7 Mar

Well, I’m back in Haifa and classes started yesterday. I had one day’s reprieve before our first day of class. Jet lag is still tripping me up – I had the head bob thing going on by our last class last night. Luckily, most of my international classmates were in the same boat. We were a grumpy, exhausted crowd yet happy to be in each others’ company again.

I have to admit – I struggled with rather I was ready to return to Israel. When I first got home – all I could do was think about how badly I wanted to go back. I missed it desperately. That’s about the same time that I realized how happy I was in Israel. As my time at home grew, and certain less than pleasant business was taken care of, I slowly relaxed into American life again. I spent lots of time with my friends and family…and ate all the food I missed. I realized how badly I had missed everyone at home. It was nice hearing English everywhere I went and being able to read everything around me. Though it still felt like sensory overload – right up until the end. The thought of how difficult I knew this semester was going to be, coupled with leaving friends and family behind again, made me sad. Every time I thought about leaving again my brain would blare “You’ll be gone for another six months. SIX MONTHS!” Suddenly, my time at home felt too short and I became grumpy about my return.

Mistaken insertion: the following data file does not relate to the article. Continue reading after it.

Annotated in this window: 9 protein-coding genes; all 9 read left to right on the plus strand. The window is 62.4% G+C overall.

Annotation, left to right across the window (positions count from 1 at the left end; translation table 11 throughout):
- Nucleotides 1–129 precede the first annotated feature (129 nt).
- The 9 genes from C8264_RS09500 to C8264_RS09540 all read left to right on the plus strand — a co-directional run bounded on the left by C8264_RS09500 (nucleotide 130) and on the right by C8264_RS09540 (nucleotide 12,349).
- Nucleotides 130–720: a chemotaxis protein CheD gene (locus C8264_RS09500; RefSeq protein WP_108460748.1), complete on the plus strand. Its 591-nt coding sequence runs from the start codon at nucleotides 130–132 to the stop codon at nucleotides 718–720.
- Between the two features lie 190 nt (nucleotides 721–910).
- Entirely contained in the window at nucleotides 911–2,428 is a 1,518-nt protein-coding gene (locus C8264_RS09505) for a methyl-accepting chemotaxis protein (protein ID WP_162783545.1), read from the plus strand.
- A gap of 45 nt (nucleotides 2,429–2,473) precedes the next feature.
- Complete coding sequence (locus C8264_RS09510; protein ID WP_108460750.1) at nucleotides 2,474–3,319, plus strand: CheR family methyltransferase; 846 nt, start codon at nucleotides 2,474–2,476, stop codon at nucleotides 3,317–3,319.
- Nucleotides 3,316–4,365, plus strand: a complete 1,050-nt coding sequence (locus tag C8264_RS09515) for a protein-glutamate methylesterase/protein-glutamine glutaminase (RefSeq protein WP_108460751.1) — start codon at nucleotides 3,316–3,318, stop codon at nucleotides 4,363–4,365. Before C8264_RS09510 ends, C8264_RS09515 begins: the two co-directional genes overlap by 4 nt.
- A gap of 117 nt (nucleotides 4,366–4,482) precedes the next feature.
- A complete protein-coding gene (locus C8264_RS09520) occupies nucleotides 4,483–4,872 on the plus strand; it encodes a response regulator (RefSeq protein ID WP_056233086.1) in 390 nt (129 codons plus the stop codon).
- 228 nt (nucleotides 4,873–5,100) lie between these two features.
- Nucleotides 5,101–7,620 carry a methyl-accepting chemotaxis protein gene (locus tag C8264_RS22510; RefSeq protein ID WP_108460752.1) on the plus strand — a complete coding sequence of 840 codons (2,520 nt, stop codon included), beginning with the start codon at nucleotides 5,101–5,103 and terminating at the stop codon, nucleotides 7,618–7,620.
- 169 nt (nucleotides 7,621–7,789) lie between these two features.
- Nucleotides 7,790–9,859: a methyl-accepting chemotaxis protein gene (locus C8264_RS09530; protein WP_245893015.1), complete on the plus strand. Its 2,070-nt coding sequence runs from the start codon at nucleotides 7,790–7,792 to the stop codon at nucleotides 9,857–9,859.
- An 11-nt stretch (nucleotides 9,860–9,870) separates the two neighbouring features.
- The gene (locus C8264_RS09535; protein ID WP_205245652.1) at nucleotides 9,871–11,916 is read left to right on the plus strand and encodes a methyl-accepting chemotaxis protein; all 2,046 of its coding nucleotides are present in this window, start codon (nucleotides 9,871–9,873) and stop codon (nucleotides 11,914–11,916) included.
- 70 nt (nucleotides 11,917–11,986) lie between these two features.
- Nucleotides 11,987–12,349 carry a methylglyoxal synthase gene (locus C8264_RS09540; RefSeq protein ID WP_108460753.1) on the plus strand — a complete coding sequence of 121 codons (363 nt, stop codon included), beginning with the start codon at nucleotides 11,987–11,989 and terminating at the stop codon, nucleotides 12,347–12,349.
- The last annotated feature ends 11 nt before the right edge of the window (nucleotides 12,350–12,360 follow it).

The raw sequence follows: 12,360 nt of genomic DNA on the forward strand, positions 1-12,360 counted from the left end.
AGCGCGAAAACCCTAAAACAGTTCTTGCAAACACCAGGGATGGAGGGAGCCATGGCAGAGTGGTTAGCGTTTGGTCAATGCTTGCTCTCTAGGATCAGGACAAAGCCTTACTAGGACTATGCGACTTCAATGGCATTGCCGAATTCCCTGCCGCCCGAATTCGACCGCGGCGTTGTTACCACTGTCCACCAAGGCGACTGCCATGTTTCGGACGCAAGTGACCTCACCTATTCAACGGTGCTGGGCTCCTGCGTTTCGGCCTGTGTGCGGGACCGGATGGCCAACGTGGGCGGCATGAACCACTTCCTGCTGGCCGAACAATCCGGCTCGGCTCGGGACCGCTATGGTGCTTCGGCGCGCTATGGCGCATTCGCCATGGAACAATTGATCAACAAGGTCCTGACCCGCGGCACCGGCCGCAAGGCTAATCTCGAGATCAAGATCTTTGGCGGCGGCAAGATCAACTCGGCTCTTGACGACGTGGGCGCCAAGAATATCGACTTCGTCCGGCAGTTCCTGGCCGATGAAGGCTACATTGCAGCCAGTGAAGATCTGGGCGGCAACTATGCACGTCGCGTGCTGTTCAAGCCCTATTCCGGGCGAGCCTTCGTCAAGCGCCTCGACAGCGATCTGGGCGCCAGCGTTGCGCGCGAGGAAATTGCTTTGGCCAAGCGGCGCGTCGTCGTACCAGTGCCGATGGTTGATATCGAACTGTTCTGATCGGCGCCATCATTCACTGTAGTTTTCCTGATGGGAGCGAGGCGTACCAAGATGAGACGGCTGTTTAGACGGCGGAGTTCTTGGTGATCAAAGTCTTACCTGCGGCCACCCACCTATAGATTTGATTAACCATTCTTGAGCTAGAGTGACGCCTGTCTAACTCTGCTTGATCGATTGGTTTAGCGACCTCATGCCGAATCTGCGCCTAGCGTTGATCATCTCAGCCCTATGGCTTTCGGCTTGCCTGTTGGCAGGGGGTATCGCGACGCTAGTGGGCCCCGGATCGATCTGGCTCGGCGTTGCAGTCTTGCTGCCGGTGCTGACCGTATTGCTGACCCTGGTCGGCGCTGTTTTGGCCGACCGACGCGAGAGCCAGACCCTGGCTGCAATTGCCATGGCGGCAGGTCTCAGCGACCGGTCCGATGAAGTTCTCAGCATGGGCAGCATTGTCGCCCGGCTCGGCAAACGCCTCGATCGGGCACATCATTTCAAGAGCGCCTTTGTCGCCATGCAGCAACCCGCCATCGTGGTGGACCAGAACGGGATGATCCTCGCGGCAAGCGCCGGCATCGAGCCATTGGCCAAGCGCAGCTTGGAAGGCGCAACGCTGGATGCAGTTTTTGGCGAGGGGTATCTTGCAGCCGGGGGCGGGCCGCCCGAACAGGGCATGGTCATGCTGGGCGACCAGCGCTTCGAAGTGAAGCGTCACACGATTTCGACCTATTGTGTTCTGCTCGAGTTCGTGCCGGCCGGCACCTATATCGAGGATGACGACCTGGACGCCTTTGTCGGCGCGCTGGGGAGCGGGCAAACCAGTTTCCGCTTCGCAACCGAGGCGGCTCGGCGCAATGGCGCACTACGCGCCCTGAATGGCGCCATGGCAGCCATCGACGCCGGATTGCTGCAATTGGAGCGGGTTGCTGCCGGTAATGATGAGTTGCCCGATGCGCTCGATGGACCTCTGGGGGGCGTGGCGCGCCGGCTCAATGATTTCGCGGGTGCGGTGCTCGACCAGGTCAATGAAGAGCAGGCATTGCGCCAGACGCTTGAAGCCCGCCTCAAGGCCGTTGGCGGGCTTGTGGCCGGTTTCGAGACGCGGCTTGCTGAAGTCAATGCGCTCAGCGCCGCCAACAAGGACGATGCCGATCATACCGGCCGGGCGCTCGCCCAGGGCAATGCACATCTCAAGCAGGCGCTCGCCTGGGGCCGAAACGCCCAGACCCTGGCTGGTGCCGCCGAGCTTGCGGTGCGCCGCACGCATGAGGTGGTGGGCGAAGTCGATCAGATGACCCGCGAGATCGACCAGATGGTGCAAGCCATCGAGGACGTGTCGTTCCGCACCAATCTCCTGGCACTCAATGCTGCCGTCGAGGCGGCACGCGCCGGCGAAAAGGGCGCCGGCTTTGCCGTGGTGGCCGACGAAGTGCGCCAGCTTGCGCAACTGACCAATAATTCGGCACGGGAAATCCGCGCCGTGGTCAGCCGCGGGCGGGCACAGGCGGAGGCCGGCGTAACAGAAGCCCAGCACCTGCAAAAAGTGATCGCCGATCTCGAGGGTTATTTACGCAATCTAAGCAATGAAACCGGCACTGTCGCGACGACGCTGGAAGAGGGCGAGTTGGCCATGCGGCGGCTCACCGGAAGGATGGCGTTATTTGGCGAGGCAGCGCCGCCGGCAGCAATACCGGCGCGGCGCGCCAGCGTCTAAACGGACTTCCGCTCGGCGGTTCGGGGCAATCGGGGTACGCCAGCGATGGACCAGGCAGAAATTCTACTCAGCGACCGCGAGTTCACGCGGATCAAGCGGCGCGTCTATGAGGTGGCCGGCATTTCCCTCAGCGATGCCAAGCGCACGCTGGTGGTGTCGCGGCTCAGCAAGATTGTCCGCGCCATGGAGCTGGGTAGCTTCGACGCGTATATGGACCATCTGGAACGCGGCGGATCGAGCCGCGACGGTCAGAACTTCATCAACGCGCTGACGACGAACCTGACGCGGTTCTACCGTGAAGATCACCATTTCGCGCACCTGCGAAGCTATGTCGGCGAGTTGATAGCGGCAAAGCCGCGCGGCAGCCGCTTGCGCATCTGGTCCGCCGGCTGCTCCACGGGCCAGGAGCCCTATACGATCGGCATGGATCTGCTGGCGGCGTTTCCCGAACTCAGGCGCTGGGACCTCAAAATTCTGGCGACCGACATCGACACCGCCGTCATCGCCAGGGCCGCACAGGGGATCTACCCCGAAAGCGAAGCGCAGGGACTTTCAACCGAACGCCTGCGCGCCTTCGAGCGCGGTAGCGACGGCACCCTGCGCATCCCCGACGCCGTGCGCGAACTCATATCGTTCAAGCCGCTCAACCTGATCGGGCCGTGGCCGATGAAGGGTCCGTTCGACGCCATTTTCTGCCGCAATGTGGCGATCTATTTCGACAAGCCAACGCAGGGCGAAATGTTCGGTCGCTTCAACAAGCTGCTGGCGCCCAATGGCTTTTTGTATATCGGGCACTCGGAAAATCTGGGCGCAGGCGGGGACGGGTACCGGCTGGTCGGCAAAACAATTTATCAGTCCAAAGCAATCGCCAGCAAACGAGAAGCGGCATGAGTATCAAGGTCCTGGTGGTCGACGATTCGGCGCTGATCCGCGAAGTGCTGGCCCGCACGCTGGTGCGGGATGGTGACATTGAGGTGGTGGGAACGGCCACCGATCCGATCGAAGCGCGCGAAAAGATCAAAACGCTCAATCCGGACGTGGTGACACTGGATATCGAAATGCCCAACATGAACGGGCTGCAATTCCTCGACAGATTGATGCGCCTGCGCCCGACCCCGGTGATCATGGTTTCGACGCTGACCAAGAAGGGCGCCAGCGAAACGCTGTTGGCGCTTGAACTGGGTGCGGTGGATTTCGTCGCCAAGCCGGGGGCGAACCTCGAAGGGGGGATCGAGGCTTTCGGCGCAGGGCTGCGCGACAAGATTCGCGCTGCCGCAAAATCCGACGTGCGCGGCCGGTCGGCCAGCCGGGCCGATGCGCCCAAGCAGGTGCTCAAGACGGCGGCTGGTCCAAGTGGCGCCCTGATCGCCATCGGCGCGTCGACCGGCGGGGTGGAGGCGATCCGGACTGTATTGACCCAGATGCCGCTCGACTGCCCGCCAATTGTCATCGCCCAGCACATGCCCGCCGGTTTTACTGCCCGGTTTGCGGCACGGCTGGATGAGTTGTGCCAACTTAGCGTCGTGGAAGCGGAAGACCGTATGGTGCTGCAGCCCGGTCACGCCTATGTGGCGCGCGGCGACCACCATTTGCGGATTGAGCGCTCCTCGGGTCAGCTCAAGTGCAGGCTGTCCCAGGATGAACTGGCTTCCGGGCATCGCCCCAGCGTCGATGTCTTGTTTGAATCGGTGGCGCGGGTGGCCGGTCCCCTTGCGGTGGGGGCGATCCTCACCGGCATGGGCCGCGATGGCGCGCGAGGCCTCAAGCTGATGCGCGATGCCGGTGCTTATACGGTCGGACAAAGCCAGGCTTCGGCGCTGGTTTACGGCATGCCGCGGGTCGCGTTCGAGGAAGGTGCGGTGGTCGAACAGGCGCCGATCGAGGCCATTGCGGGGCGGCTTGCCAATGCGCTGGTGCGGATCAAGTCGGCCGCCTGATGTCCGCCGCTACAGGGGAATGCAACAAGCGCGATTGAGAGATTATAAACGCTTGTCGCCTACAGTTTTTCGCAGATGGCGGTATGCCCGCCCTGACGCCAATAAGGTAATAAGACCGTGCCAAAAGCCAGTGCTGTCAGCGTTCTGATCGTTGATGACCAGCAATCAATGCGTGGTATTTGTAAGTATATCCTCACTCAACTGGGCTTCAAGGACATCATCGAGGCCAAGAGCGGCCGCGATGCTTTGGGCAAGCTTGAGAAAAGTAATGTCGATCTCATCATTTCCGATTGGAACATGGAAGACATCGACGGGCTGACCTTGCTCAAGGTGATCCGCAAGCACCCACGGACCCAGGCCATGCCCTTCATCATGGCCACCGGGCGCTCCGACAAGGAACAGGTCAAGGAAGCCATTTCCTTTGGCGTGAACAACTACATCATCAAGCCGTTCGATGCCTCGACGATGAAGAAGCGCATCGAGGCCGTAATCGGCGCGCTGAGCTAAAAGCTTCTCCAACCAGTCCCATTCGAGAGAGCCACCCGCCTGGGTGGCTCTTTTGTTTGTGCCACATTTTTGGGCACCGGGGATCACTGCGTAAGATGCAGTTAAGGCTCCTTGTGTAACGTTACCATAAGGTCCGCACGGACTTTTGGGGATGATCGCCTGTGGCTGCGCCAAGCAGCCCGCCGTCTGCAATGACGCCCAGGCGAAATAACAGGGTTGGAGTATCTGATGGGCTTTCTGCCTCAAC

As I flew back to Israel, I tried to rationalize with myself. “Think of how happy you were here.” To which my brain would counter with, “Yes, but you are going to hate life once your thesis research starts for serious.” Then I’d start to panic about my work load. So I’d switch gears and think about seeing my friends….until I thought of less than endearing people I’d also have to see. Ugh. My brain was working hard to convince me to get off the plane in London and hide out for the next six months.

Once I landed in Israel and started making my way towards customs and the exit – suddenly things felt oddly…normal. The smells, the bustling people, the signs I can’t understand – it all felt welcoming. I filed my missing bag report (my bags decided to take a longer stop over in London) and walked straight to the train station without having to follow the signs. As I settled into my seat for my ride up to Haifa, a young Jewish guy sat next to me as he talked loudly into his cell phone. He stared at me as the train pulled away from the station and I automatically shot him my perfected (and soon to be trademarked) Israeli stare. Yep, I was definitely back and finding my groove quickly.